Interior designers work with others to design building interiors. These can be commercial, residential, public sector or heritage sites.
Interior designers are involved in the design of the interiors of buildings.
These can include residential accommodation, such as houses and flats, and commercial properties of all kinds, including offices, restaurants, cruise liners, bars and hotels, schools, prisons, museums and historic buildings.
What is the job like?
The work of an interior designer varies greatly according to the setting in which they work:
- In the commercial setting interior designers often work on very large projects as part of a team, and work closely with architects, surveyors, structural engineers and building contractors. Interior designers help to develop brand strategies for the commercial sector, including retail and leisure
- In the residential setting interior designers may also project manage the work of contractors, and sometimes work with architects, surveyors and structural engineers.
Interior designers may create a look from the highly contemporary to more traditional and period designs, depending on the age of the building and the client’s needs.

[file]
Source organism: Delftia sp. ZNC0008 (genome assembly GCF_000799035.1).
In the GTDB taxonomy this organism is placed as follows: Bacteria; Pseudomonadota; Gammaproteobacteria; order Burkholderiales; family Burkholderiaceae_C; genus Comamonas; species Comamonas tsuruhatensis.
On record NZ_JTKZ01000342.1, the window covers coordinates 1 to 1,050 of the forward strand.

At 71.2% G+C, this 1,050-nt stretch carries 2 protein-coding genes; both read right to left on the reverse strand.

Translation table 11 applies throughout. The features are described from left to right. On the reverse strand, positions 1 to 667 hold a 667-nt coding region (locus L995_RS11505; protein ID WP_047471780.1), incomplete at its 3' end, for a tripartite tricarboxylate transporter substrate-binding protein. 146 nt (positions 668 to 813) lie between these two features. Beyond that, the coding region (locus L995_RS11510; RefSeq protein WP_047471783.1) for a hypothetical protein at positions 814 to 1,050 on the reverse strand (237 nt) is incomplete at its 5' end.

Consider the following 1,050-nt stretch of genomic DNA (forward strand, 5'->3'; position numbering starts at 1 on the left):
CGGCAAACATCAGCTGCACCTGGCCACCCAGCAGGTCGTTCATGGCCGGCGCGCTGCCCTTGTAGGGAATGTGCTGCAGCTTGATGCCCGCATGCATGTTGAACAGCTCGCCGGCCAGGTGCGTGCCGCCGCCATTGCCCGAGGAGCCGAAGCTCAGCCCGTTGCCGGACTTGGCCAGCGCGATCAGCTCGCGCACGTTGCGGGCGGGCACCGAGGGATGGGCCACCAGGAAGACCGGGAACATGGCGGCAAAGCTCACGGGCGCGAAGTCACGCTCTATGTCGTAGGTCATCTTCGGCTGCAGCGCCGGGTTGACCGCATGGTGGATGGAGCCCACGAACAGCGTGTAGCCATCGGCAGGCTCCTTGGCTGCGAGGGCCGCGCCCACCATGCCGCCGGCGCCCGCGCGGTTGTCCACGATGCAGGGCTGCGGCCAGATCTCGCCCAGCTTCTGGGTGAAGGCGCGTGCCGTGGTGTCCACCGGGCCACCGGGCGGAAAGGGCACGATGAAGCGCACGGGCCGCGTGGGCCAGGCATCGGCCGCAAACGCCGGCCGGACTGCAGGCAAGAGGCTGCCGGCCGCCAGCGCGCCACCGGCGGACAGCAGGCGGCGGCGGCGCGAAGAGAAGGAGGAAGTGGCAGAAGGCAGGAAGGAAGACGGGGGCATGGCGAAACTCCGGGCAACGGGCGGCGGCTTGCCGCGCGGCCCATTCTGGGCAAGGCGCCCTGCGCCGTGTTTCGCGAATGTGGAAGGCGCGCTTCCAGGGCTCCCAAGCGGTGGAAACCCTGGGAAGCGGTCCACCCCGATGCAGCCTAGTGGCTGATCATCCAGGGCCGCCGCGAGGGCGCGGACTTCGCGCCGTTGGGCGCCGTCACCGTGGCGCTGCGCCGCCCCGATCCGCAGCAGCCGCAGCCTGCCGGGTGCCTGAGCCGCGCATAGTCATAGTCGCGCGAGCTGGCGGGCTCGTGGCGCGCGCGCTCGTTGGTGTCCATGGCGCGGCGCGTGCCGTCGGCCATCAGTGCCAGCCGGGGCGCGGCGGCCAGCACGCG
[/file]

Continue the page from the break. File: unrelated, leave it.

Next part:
Your work will usually involve:
- Working closely with the client to analyse the brief and to develop the design and spatial arrangement.
- Holding meetings with the client to present ideas, mood boards, sample materials, colours, layouts and costings and amending designs where necessary.
- Using computer assisted design (CAD) to prepare detailed drawings and occasionally making 3D models.
- Confirming that the designs and associated building work meet building regulations.
- Agreeing a budget with the client and keeping close track of expenditure.
- Ensuring the work of building contactors is completed to the highest standards and to agreed deadlines.
How do I become an interior designer?
You will need:
- an in-depth understanding of architecture and buildings as well as excellent design skills
- an understanding of technical drawing – both plans and sections, and how structures go together